Note: This blog was first posted earlier this year. I am reposting it because when I was in Romania over the summer a friend described to me a new show one of her friends was watching. I said in some astonishment, “I think you’re talking about Flip or Flop.” Indeed, that was the show. (Flip sau Flop in Romanian.)
Then I returned to Durham, went to get a pedicure, and sure enough, the TV in the nail salon was tuned to Flip or Flop. At one moment one of the nail technicians stopped what she was doing, looked at the screen, and sighed, “Oh, look at that. They’re holding hands.”
Flip or Flop is a global phenomenon.
I’m a fan of HGTV. One of the shows I like is Flip or Flop with telegenic husband-wife team Tarek and Christina El Moussa. Every time I hear Christina talk, I’m always struck by how often she uses the voice register known in the media as vocal fry.
Here’s an example of her speech. Pay attention to the ends of her sentences where the low, scratchy sounds of vocal fry are most pronounced:
If you listened to the whole clip, you might have noticed low, scratchy sounds in the speech of the two young women co-hosts, again particularly at the ends of their sentences. It is very pronounced when one of them says, “Yeah.”
Linguists call this register creaky voice. It’s produced by closing the space between the arytenoid cartilages in the larynx.
Decades ago phonetician Peter Ladefoged identified a continuum of phonation types, depending on the degree of opening or closure of the arytenoid cartilages:
Breathy voice brings to my mind Marilyn Monroe. As far as creaky voice goes, Ladefoged noted that some languages make contrasts in certain consonants between creaky and modal (normal) voicing, and these contrasts help make meaning contrasts. He says creaky voice consonants are common in Northwest American Indian languages, such as Kwakw’ala, Montana Salish, Hupa, and Kashaya Pomo.
Now to the contemporary American English phenomenon. Here creaky voice doesn’t make meaning contrasts, it makes social contrasts. Christina El Moussa is a thirty-something Southern California woman, and she is representative of the social group using the vocal fry feature as a marker of identity. I doubt she’s aware she’s doing it. But through this register she is identifying herself with her generation of young, educated, upwardly-mobile women.
About five years ago discussions of vocal fry burst into the media. In 2011 lots of commentary swirled around the speech patterns of young women such as Kesha, Katy Perry, Britney Spears, Zooey Deschanel, the Kardashians, and even Meredith Grey the main character on Grey’s Anatomy, all of whom use various degrees of creaky voice.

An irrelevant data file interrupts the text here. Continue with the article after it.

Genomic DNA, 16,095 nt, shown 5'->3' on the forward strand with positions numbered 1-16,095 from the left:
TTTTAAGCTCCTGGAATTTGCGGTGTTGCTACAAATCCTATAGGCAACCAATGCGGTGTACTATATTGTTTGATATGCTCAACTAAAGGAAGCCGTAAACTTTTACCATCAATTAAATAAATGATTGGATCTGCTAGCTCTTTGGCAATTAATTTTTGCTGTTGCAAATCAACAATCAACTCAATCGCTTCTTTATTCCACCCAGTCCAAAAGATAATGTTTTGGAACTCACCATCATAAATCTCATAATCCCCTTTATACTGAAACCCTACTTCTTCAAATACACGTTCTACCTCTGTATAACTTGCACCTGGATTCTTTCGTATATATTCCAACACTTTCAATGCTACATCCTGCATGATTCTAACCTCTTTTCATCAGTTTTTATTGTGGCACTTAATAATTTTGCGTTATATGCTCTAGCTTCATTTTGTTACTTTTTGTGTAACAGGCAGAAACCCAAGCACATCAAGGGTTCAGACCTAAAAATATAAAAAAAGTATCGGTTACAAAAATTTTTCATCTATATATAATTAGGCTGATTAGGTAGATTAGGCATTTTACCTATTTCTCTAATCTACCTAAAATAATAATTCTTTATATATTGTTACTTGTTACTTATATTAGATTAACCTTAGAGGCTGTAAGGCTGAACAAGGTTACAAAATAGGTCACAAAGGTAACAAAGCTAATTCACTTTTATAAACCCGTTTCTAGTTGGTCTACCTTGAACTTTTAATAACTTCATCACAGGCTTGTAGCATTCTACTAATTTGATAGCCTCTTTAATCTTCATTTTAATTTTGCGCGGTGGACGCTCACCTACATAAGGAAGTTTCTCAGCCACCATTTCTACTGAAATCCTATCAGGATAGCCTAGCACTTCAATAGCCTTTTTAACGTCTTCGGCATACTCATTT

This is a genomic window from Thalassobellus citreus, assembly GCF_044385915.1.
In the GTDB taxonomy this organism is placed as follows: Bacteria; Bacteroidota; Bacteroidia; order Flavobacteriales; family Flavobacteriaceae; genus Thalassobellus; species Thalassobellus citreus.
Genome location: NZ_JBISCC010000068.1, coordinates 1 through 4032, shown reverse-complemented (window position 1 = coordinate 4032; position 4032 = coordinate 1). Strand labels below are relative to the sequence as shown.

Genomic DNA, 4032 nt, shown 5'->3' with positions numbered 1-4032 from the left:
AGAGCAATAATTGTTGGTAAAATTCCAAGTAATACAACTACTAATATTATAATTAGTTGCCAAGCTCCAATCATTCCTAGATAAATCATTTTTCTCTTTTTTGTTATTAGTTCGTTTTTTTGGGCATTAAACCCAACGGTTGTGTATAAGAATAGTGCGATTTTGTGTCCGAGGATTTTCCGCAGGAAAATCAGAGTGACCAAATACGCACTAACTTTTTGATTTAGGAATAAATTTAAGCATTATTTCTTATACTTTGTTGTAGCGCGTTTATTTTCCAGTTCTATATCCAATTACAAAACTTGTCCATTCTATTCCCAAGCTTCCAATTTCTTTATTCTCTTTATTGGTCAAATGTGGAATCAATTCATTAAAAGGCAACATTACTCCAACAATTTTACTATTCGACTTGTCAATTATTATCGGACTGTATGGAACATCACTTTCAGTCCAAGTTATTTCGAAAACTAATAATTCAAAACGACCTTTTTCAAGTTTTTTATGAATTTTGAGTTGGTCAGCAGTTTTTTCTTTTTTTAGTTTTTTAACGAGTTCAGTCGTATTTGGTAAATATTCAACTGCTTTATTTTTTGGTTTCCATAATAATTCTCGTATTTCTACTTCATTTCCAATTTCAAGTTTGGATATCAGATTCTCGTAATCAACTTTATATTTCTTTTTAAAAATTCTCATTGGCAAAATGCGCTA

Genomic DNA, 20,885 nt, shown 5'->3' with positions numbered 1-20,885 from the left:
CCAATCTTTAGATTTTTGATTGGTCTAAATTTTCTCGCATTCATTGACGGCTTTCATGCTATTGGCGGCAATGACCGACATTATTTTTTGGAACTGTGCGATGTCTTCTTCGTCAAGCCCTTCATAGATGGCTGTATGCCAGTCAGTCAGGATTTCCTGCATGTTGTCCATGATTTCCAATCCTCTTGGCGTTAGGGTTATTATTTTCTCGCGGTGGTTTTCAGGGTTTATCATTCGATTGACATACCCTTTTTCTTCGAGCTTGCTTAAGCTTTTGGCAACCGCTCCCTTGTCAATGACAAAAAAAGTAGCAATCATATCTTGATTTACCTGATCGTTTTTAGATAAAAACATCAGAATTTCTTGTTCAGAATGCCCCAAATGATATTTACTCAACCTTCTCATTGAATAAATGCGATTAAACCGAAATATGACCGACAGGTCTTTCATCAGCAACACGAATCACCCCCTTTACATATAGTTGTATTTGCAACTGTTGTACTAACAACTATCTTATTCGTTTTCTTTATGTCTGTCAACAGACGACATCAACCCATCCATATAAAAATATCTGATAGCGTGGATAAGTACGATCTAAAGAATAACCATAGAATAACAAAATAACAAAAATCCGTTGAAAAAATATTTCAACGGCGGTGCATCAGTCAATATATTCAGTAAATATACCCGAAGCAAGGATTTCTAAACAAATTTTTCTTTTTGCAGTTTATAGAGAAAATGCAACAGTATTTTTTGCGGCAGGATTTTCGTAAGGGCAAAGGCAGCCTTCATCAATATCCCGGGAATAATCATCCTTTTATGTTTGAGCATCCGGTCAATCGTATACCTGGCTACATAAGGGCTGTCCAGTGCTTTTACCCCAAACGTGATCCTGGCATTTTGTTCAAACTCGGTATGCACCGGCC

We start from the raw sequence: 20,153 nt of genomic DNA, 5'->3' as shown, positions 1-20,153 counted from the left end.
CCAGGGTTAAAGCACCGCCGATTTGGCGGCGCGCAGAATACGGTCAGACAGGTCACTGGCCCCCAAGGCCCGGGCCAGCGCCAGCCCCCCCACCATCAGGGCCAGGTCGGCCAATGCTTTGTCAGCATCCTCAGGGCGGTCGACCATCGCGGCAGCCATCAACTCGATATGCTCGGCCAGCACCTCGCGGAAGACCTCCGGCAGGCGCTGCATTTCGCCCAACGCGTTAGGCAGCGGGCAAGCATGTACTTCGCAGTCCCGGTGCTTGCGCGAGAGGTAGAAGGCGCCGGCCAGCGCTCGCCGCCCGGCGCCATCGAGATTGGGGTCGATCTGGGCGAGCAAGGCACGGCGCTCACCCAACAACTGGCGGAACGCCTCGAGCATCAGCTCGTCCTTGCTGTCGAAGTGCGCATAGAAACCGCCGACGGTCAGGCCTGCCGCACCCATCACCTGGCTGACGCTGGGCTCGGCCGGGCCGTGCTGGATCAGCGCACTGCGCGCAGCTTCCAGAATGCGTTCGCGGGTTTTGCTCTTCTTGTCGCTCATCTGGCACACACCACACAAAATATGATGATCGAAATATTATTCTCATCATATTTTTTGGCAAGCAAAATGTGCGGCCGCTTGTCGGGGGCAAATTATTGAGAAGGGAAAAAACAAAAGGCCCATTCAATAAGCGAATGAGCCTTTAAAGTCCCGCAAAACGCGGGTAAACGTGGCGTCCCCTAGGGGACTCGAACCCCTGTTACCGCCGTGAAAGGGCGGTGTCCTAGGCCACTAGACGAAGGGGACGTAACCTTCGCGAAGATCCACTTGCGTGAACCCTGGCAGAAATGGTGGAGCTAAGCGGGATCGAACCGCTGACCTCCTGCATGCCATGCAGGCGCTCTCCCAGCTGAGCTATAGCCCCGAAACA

Speculation was that these pop culture figures popularized this speech style, and I think this is highly possible. However, they didn’t create the style, because creaky voice has been in American speech for a long time, always more in the speech of women than men. You can hear it in Mae West’s famous “Why don’t you come up some time and see me?” Here she is:
It’s also not just a feature of young women’s speech. Sociolinguist Norma Mendoza-Denton has identified creaky voice as a feature of hardcore Chicano gangster speech found in Southern California.
The style is alive and well. Last semester a young woman in one of my classes had a very pronounced creaky speaking style. When I pointed it out to her, she was surprised, because she’d never heard of it before. As a point of information, she’s from Texas.
Anything that is a marker of feminine (and/or ethnic) identity is going to come under scrutiny and, unfortunately, under attack. When discussion of vocal fry erupted five years ago much of it was about how it was annoying, irritating, and possibly an impediment to a woman’s career. One such critic was Howard Stern.
Much hay was made of the potential danger this speaking style posed to women’s larynxes and, indeed, the term fry does suggest something harmful. Therapies for the so-called condition have been proposed.
However, if languages around the world use creaky voice for various communicative purposes, then it seems unlikely to me this register is actively harmful. Furthermore, younger men aren’t criticized when they on occasion use the creaky register. Rather, the negative perception of it, along with the – in some cases, well meaning if misguided – attempts to eliminate it, smack of a move to control yet another part of a woman’s body, this time her delicate little arytenoid cartilages.
Women are criticized when their voices go into higher registers. They’re called shrill. Women are also criticized when their voices go into lower, creaky registers. They’re called irritating.
Hmmm…what’s going on? Could it be that some people don’t want to hear women’s voices at all?
Lucky Christina. Tarek listens to her.
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This post was written by Julie Andresen